Dragon 1/35 Pz.Kpfw III ausf J

KIT: Dragon 1/35 Pz.Kpfw III ausf J
KIT #: 6394
DECALS: Eight options
REVIEWER: Blair Stewart
NOTES: Smart Kit version


 Check the Boss' in the box preview for a good historical summary and a quick look at what’s in the box. I’ll just skip to my impressions of the kit and the construction process.


This is my second Dragon Smart Kit, and I have to say they have really set the bar high with these new kits. Not only do you get 8 gazillion parts, but they have mastered injection molding to the point where you don’t even have to drill out the gun barrels or the exhausts anymore: they’re already essentially drilled out for you via the molding process! They achieve this and other molding wonderments (such as reduced seams) through a process called “slide molding” (I’m sure one can find a website that explains this process in detail, so I won’t go into it here).

 Needless to say, I wasn’t as shocked this time when I opened the box and found 16 plastic sprues, the separately molded lower hull, a bag of Dragon’s separate link Magictracks, and a set of photoetch. The good thing about the slide molding process is it allows Dragon to mold things in plastic that were heretofore only reproduced in the correct proportions via the dreaded photoetch process (maybe someday I’ll learn how to work with this stuff without gluing my fingers together). Other than a couple of mislabeled parts (e.g., A59 and A61), the instructions are relatively easy to follow, although there are 23 separate assembly panels. I advise keeping a pencil close by and crossing off each part or subassembly to avoid confusion if you are like me and take a while to build a model like this. In addition, you will end up will a boatload of leftover parts that are for other Panzer III models or the one version you do not construct from this kit.

 The early Tamiya Pz.Kfpw.III was the first armor kit I built upon returning to the modeling hobby in the early seventies from a long hiatus, but I can tell you that this kit far surpasses the Tamiya kit: if for no other reason than the parts count (if I recall, I built the Tamiya kit in an afternoon – of course, I had much more energy and better eyesight in those days!).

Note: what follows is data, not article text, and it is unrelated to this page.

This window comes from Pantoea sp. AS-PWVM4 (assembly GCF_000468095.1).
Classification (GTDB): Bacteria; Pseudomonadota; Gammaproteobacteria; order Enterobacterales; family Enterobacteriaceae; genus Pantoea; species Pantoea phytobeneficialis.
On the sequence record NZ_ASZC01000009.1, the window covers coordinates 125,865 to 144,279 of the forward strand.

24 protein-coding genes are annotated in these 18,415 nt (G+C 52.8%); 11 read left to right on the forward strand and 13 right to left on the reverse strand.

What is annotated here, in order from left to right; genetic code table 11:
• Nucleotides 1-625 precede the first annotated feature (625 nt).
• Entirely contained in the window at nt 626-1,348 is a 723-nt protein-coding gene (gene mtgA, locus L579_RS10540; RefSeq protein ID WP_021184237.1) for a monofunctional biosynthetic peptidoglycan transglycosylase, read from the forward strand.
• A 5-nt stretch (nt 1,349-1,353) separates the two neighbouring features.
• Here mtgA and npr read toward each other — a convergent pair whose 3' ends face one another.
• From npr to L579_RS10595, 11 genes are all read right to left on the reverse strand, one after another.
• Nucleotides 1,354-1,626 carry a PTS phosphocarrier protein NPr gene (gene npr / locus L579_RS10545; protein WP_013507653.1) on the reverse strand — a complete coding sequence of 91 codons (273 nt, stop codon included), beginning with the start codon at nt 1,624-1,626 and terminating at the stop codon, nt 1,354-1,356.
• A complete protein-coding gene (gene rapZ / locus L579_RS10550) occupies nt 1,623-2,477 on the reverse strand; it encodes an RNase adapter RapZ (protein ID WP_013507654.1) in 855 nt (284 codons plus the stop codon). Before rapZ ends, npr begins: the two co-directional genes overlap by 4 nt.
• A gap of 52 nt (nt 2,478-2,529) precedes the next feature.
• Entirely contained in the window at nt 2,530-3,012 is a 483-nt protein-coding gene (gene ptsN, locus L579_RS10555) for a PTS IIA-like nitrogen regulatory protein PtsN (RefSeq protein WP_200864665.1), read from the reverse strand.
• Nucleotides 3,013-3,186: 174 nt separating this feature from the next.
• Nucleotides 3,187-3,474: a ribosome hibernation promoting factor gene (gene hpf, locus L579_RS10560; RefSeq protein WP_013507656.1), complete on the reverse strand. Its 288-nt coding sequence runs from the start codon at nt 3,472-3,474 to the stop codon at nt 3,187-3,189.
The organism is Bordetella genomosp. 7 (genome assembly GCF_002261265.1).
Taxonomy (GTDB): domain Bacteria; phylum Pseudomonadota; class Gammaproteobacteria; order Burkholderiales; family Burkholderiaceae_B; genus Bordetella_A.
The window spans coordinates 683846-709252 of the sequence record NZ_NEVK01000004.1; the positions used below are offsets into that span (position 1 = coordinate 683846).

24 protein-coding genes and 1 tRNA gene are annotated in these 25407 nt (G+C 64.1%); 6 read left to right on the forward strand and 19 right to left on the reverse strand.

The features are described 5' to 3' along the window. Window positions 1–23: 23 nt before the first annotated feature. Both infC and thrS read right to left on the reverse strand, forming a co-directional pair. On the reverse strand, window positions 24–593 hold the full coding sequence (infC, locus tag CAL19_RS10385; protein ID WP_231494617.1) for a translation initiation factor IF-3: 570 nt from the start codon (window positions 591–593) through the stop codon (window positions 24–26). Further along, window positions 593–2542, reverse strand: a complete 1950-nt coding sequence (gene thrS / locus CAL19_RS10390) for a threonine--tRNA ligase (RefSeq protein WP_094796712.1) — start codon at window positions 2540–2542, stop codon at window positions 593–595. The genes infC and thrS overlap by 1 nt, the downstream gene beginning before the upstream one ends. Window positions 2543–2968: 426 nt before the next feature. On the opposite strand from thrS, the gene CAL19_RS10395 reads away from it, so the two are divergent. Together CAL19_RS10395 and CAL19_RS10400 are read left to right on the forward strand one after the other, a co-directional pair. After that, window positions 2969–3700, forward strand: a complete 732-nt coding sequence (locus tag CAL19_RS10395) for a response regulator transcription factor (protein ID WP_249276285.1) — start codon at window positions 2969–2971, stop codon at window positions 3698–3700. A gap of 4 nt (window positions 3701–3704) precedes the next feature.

Like most of my armor kits, I like to build in subassemblies, and this kit was no exception. Per the instructions, I started with the lower hull and suspension system. These latest Dragon Smart Kits include the torsion bars in the suspension system. I also assembled the road wheels and put them aside to dry. Once I had the finished the lower hull and the rear of the tank, I placed all the road wheels, the return rollers and the drive and return sprockets on the hull, but did not glue them.  

The next subassemblies were the left and right fenders. There are quite a few parts on each of these, so I tried to take my time and make sure that I didn’t miss anything. I like to glue the tools on the tank and then hand paint them later.

I then assembled the rear deck. This is where I used the first photo-etched parts: the grill covers for the side engine intakes. The next subassembly was the front glacis plate. The next subassembly was the middle top of the hull that supports the turret.

 At this point, I decided not to construct the spaced armor version, but did opt for the long barrel 5cm Kw.K L/60 main gun. I assembled the gun, which is complete all the way to the breech mechanism, and then mounted it to the turret. I then assembled the turret as the final subassembly.